Crumlin hospital only provider of spinal rods at centre of recall

Review under way to establish if any of its scoliosis patients are affected by fault in rods

Our Lady's Hospital in Crumlin is the only paediatric healthcare provider that uses a particular type of titanium spinal support rod which may now need to be removed from children with severe scoliosis.

A review is under way by Children's Health Ireland (CHI), the umbrella body for the State's main paediatric hospitals, to establish if any of the "small cohort" of scoliosis patients who received Magec System Model X rods since March 2018 are affected by a fault in the rods.

A dedicated telephone line has been established for parents and guardians who have queries in relation to their child’s scoliosis treatment or surgery at Crumlin hospital.

Earlier this month, the rods became the subject of a product recall notice when it was discovered some had experienced the separation of an end-cap in the mechanism, potentially exposing some of its internal components, including alloy debris. The rods, which are implanted in children as young as two years, are designed to support spinal growth and protect lung development.


“CHI at Crumlin, where these rods have been part of some patients’ treatment plan, has commenced a review in order to establish if any of the small cohort of scoliosis patients who received Magec System Model X rods since March 2018 were affected,” a statement from CHI on Wednesday said.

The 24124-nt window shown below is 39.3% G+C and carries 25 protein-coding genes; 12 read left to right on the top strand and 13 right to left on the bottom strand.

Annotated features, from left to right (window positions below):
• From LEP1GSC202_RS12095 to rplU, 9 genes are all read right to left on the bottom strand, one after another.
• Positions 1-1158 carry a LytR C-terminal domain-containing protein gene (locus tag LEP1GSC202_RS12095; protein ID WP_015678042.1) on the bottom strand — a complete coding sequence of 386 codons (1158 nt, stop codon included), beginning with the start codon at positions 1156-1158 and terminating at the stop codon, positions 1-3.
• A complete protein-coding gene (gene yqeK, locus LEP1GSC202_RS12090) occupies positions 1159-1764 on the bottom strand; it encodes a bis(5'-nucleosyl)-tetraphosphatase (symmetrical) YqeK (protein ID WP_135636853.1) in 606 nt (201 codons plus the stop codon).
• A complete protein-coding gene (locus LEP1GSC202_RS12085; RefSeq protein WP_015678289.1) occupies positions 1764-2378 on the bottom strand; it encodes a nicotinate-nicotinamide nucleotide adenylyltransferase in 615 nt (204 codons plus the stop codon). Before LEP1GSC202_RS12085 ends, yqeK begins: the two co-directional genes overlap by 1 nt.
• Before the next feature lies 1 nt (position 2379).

“This review is near completion. The parents/guardians of children who have had a Model X rod implanted since March 2018 will receive communication from their consultant orthopaedic surgeon within the next 24 hours. The surgeon will explain the issues to these families and deal with any of their understandable concerns.”

David Moore, consultant orthopaedic surgeon with CHI, said they were notified about the issue last week.

Mr Moore said they were reviewing the number of children fitted with the rods and “we will be able to confirm that number in the next 24 hours”.

"One small component in the rod has been identified on X-rays in a number of centres around the world. To my knowledge, the actual number of rods that have shown this in the world are 18 . . . The chance of any patient who has had this rod inserted being affected is about one in 200," he told RTÉ Radio 1 on Wednesday.

“We have only put in a very small number of these rods and the chances of any one of our patients being affected, as far as we know, therefore, is about one in 200.”

The dedicated telephone line for parents/guardians is (01) 409 6877 and is open Monday to Friday from 9am to noon.

Sarah Burns

Sarah Burns

Sarah Burns is a reporter for The Irish Times